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Author Topic: Sinar 54H 16 shot files look soft  (Read 3011 times)
ynp
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« on: February 29, 2008, 11:38:03 AM »
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I have been using a Sinarback 54H on the Sinar-M for the last 2 months in 1 and 4 shot mode with success. 22 mpx. is more than enough for me and 4 shot is perfect  for copying artwork. No problems with the hardware. I am getting used to CS 5.5.1. and patiently wait for the eXposure.

I tried to shoot 16 shots several times and always  had some artefacts on the borders of the objects and in the areas of transition of colour in the 100% view in PS. The 50% image looks better. Downsizing helps, I do not output for the prints more than A3. Having the problem I tended to ignore it for a while being satisfied with my 4 shot images. Now I was asked to shoot Russian post stamps and I would like to use the 16 shot mode of the back.

I would like to understand whether  I have a hardware problem with my back. I have very limited experience with pixel peeping and for me the images look funny.

Thanks,
Yevgeny
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ynp
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« Reply #1 on: February 29, 2008, 12:51:08 PM »
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I am sorry, my computer crashed when I was downloading the 16 shot files on the yousendit·s.
I am attaching the 16 shot file.
Yevgeny
« Last Edit: February 29, 2008, 02:13:05 PM by ynp » Logged
brumbaer
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« Reply #2 on: February 29, 2008, 07:04:42 PM »
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Hello Yevgeny,

When you look closely you will see that there are "rogue" pixels in a fixed pattern (i.e. every 4 pixels in rows 3 pixels apart).

It looks like at least one of the shots has a different exposure than the others.
Whether this is a result of your lightning, a camera or back defect, just bad luck or whatever I can not say.

The shots appear also to be different in sharpness, so your setup is probably not stable enough.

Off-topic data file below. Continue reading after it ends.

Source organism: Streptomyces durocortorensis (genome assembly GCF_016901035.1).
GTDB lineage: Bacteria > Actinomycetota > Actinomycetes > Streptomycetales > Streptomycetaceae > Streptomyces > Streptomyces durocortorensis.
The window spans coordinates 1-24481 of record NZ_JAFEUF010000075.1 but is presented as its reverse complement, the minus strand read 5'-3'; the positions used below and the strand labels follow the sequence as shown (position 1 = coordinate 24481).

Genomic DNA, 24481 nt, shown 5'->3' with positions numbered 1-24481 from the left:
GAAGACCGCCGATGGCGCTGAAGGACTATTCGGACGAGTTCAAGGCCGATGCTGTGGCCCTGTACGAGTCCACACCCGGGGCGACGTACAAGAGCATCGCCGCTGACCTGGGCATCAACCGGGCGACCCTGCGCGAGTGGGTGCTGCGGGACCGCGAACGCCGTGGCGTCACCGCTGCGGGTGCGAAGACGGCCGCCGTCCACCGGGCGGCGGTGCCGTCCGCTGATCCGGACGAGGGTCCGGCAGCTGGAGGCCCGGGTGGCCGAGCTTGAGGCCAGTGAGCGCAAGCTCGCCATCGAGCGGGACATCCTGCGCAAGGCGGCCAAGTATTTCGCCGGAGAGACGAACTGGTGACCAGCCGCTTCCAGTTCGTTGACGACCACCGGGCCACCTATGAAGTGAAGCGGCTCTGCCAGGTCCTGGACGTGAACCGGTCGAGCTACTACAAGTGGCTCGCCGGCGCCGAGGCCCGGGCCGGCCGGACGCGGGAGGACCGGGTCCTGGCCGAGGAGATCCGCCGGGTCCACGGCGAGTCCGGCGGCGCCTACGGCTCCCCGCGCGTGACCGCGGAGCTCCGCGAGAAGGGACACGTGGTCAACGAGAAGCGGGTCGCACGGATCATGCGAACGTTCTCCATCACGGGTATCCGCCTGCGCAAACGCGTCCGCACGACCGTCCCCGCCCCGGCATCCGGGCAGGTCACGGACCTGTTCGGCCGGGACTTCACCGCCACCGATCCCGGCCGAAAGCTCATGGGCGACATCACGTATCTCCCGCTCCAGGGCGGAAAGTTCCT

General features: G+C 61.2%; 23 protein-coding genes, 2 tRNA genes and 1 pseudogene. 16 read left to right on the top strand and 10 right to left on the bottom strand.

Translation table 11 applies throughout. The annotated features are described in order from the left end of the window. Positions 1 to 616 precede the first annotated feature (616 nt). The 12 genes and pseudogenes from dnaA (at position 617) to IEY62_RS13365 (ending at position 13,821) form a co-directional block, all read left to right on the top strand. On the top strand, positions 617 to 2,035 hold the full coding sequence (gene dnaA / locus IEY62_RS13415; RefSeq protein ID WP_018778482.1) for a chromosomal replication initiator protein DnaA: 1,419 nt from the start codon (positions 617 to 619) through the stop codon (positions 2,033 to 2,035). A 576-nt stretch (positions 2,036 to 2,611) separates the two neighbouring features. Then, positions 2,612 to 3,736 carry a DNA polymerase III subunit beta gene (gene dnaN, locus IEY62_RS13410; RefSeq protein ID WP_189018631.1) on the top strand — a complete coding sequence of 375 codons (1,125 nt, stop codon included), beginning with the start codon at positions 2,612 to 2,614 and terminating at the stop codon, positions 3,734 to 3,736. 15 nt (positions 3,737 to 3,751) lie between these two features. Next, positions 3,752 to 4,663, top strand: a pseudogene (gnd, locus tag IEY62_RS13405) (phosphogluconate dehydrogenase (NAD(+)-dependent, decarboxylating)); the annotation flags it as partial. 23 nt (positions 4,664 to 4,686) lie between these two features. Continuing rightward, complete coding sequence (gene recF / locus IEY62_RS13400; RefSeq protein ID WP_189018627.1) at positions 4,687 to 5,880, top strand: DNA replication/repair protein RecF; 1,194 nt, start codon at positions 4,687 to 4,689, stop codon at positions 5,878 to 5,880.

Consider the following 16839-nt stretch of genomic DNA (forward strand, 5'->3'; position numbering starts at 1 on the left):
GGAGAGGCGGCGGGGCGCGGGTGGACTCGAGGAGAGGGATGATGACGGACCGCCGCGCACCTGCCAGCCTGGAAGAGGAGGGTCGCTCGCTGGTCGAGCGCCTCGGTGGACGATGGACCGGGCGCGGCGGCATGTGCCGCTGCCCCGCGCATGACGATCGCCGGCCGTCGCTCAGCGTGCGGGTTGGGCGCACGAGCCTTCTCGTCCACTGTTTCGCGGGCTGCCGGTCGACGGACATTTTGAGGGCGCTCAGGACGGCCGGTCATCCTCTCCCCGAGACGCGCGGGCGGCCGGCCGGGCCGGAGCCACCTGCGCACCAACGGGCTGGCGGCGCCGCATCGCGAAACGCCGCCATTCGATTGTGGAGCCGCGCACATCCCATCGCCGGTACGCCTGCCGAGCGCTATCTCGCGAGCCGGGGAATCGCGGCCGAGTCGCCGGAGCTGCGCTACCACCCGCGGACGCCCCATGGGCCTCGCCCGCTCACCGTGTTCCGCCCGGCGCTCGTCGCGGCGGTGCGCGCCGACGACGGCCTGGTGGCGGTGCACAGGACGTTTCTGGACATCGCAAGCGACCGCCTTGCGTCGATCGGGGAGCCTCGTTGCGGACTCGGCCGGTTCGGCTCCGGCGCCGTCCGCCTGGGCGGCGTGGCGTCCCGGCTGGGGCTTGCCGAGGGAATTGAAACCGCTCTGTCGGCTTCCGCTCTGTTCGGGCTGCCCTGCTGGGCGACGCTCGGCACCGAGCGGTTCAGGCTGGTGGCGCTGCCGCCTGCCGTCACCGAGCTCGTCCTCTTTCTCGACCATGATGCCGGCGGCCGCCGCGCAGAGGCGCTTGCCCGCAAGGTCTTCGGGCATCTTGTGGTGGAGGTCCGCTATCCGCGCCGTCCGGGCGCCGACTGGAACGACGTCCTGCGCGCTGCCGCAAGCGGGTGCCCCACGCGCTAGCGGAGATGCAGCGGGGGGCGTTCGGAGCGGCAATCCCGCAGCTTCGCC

The bottom right image has some very light areas which are not to be seen in most of the other images. Because of the way the images are interwoven, those "high contrasting" areas will shop up as high contrast dots in the final image.

And I assume these are the artefacts you see.



Regards
SH
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thsinar
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« Reply #3 on: February 29, 2008, 07:40:05 PM »
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hi Yevgeny,

Stefan is right: there seems to be an unstable environment.

Best regards,
Thierry
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Thierry Hagenauer
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« Reply #4 on: March 01, 2008, 03:24:45 AM »
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when i worked in 16 shot mode (  for a 250 page bookwork ) i faced a lot  of problems which seemed to be not very logic.
sometimes the environment seems to be not too stable ( opening or closing doors downstairs in the studio ) and the shots came out sharp.
sometimes everything was totally quiet and for hours not a single shot appeared which was free of artefacts.
finally i used a very short firewire cable ( 30cm ). with this short cable the results have been substantial better than with my longer cables. crazy? no idea, but with this cable everything worked 200% better. it seems as some of the issues which seem to be sharpness issues are created by completely other reasons as influences of the power source ( in the firwire connection ) or even delay offsets created by the cables. strange things.
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rainer viertlböck
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ynp
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« Reply #5 on: March 01, 2008, 04:11:56 AM »
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Dear Rainer, Thierry ans Stefan,

Thank you very much for your analysis , explanation and advice.
I think you are right, my problem has nothing to do with the lens resolution.
I was shooting in the studio with the concrete floor, on a FOBA stand with the new 4,5 m. cable and thought  that I covered all bases with that.
Now I realize I was wrong. I will try to tame the system over the weekend with no people in the studio, and I will use different lights. I think that a part of my problem was the small metal plate ( a sort of a spacer,  a Sinar part) which I had to install between the camera body and the ballhead. Without that adapter it was impossible to secure the camera on the stand because the H back (different here than eMotion) protrudes to the bottom more. The plate is too small. I will eliminate that with putting the camera in the vertical position without the spacer.

Thank you again,
Yevgeny
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JerryReed
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« Reply #6 on: March 01, 2008, 06:02:54 AM »
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Quote
Dear Rainer, Thierry ans Stefan,